Donald Trump blasts 'crazy' arms race with Russia and China – months after HE signed off massive £560bn military spending budget

He tweeted the US, China and Russia would "at some time in the future" begin talks to end what he called a "major and uncontrollable" arms race.

The under-fire President then declared that current US defence spending has now reached "crazy" levels.

The statements marks a dramatic U-turn for the president, who has championed increased spending on the military and in March signed off a colossal spending bill.

Trump okayed a maximum annual budget of $716bn (£560bn) for the Department of Defense alone – the largest hike in military investment in nearly a decade.

At the time, Trump said the spending bill was the "most significant investment in our military and our war fighters in modern history."

The huge hike means the Department of Defense will benefit from an extra $61bn (£47bn) more than last year.

The president claimed he had "no choice but to fund our military because we have to have by far the strongest military in the world."

However, his tone now seems to have changed.

"I am certain that, at some time in the future, President Xi and I, together with President Putin of Russia, will start talking about a meaningful halt to what has become a major and uncontrollable Arms Race," he tweeted.

"The U.S. spent 716 Billion Dollars this year. Crazy!"

Asked about Trump's tweet, Chinese Foreign Ministry spokesman Geng Shuang said China was committed to the path of peace.

"We have never participated in any kind of arms race and do not constitute a threat to any country," he told a daily news briefing.

The US military this year put countering China and Russia at the centre of a new national defence strategy.

American military chiefs will withdraw troops from other parts of the world to support the changing priorities.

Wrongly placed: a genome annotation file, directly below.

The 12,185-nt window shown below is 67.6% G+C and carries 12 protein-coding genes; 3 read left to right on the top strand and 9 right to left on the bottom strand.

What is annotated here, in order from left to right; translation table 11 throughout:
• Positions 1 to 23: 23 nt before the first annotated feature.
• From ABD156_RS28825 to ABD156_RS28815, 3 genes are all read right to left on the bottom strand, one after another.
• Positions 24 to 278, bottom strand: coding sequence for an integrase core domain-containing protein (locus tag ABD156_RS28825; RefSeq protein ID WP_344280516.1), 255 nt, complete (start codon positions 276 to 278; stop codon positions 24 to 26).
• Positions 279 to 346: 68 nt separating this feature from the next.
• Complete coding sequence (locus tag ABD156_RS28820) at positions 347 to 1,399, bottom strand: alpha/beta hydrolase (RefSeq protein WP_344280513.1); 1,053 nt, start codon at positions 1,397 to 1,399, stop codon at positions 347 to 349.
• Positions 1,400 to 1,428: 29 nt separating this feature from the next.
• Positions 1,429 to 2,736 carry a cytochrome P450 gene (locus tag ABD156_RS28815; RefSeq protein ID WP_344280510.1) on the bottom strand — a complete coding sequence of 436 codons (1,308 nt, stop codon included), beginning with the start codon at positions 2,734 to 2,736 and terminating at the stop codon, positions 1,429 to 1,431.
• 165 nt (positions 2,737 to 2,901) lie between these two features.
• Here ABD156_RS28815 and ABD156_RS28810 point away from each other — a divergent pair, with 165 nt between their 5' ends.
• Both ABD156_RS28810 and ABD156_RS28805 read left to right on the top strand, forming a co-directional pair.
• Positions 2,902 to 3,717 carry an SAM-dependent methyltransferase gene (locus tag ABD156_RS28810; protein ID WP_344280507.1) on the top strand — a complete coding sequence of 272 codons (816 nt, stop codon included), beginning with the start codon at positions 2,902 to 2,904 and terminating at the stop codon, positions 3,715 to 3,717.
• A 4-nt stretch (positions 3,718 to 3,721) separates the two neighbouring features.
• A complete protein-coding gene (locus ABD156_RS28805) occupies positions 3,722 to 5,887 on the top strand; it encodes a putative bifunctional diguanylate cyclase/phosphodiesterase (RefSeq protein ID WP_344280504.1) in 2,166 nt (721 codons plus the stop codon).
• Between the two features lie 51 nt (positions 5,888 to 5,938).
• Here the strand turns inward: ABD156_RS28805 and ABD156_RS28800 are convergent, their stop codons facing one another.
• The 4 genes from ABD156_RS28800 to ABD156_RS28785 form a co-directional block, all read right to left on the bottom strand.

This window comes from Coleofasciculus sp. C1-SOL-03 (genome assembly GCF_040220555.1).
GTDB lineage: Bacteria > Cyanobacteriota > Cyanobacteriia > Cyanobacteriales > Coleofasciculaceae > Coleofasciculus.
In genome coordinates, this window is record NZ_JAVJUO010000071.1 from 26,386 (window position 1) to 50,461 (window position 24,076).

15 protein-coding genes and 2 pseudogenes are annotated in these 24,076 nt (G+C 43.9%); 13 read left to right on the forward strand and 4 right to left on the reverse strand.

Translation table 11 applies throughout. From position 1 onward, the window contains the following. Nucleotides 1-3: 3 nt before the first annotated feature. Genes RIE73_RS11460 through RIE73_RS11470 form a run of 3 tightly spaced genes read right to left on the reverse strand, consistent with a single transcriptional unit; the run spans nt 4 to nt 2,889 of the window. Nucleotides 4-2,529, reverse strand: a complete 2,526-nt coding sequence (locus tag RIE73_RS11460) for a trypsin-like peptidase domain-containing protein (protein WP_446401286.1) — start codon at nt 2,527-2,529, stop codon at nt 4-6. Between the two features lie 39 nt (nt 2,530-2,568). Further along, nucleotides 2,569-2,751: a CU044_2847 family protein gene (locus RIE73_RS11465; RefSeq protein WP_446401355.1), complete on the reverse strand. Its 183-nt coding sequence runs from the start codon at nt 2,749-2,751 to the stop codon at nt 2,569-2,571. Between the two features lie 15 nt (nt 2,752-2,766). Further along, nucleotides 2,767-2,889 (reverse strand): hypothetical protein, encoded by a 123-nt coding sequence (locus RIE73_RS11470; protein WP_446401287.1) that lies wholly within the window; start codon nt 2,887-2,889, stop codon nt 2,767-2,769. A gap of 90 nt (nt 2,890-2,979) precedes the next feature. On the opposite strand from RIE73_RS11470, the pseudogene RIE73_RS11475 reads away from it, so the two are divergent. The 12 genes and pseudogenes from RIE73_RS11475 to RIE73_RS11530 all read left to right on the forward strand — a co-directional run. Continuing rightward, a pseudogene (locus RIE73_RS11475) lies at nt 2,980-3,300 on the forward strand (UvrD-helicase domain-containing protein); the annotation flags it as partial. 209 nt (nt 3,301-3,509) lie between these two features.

At the same time, Washington has publicly discussed quitting a landmark nuclear arms control pact with Russia that has been in place since 1987.

Top 10 global military budgets

1) US – $717bn (£560bn)

2) China- $228bn (£177bn)

3) Saudi Arabia- $69bn (£53bn)

4) Russia – $66bn (£51bn)

5) India- $63bn (£49bn)

6) France – $58bn (£45bn)

7) UK – $47bn (£36bn)

8) Japan- $45bn (£35bn)

9) Germany $44bn (£34bn)

10) S. Korea $39bn (£30bn)

Moscow has warned it will respond in kind to restore the military balance if Trump carries through with his threat to quit the INF treaty, a deal that eliminated short- and intermediate-range land-based nukes and conventional missiles held by both countries in Europe.

Without the treaty, some countries fear Washington might deploy intermediate-range nuclear missiles in Europe again and that Russia might move to deploy such missiles in its enclave of Kaliningrad –  turning Europe into a potential nuclear battlefield.

In March, China announced an 8.1 per cent rise in military spending, the biggest rise in three years, fuelling an ambitious military modernisation programme and making its neighbours, particularly Japan and Taiwan, nervous.

Chinese state media has described the increase as proportionate and low, and said that Beijing has not been goaded into an arms race with the United States. It rejected "finger-pointing from the usual suspects."

It said China's defense budget was neither the largest in size, accounting for just one-fourth of the military spending of the United States, nor the fastest growing.

But Beijing's spending figure is closely watched worldwide for clues to China's strategic intentions as it develops new military capabilities, including stealth fighters, aircraft carriers and anti-satellite missiles.

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